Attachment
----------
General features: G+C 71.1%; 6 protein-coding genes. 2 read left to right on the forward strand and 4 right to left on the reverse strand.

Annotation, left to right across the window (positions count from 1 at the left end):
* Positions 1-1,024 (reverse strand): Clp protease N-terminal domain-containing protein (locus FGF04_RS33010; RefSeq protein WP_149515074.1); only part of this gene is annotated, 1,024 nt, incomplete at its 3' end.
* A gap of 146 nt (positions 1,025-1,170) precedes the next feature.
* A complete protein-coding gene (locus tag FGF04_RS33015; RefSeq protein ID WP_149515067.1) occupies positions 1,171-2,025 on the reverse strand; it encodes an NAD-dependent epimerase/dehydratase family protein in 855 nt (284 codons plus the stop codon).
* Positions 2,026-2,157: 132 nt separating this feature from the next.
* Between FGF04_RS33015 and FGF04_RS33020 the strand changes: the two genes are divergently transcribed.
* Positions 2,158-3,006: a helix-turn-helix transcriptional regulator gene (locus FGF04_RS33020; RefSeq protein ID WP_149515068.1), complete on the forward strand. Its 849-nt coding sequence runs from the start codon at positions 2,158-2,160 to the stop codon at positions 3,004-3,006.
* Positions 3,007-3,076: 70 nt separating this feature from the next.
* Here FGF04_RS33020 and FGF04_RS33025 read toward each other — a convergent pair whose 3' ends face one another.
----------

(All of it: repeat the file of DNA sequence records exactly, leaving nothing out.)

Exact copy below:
General features: G+C 71.1%; 6 protein-coding genes. 2 read left to right on the forward strand and 4 right to left on the reverse strand.

Annotation, left to right across the window (positions count from 1 at the left end):
* Positions 1-1,024 (reverse strand): Clp protease N-terminal domain-containing protein (locus FGF04_RS33010; RefSeq protein WP_149515074.1); only part of this gene is annotated, 1,024 nt, incomplete at its 3' end.
* A gap of 146 nt (positions 1,025-1,170) precedes the next feature.
* A complete protein-coding gene (locus tag FGF04_RS33015; RefSeq protein ID WP_149515067.1) occupies positions 1,171-2,025 on the reverse strand; it encodes an NAD-dependent epimerase/dehydratase family protein in 855 nt (284 codons plus the stop codon).
* Positions 2,026-2,157: 132 nt separating this feature from the next.
* Between FGF04_RS33015 and FGF04_RS33020 the strand changes: the two genes are divergently transcribed.
* Positions 2,158-3,006: a helix-turn-helix transcriptional regulator gene (locus FGF04_RS33020; RefSeq protein ID WP_149515068.1), complete on the forward strand. Its 849-nt coding sequence runs from the start codon at positions 2,158-2,160 to the stop codon at positions 3,004-3,006.
* Positions 3,007-3,076: 70 nt separating this feature from the next.
* Here FGF04_RS33020 and FGF04_RS33025 read toward each other — a convergent pair whose 3' ends face one another.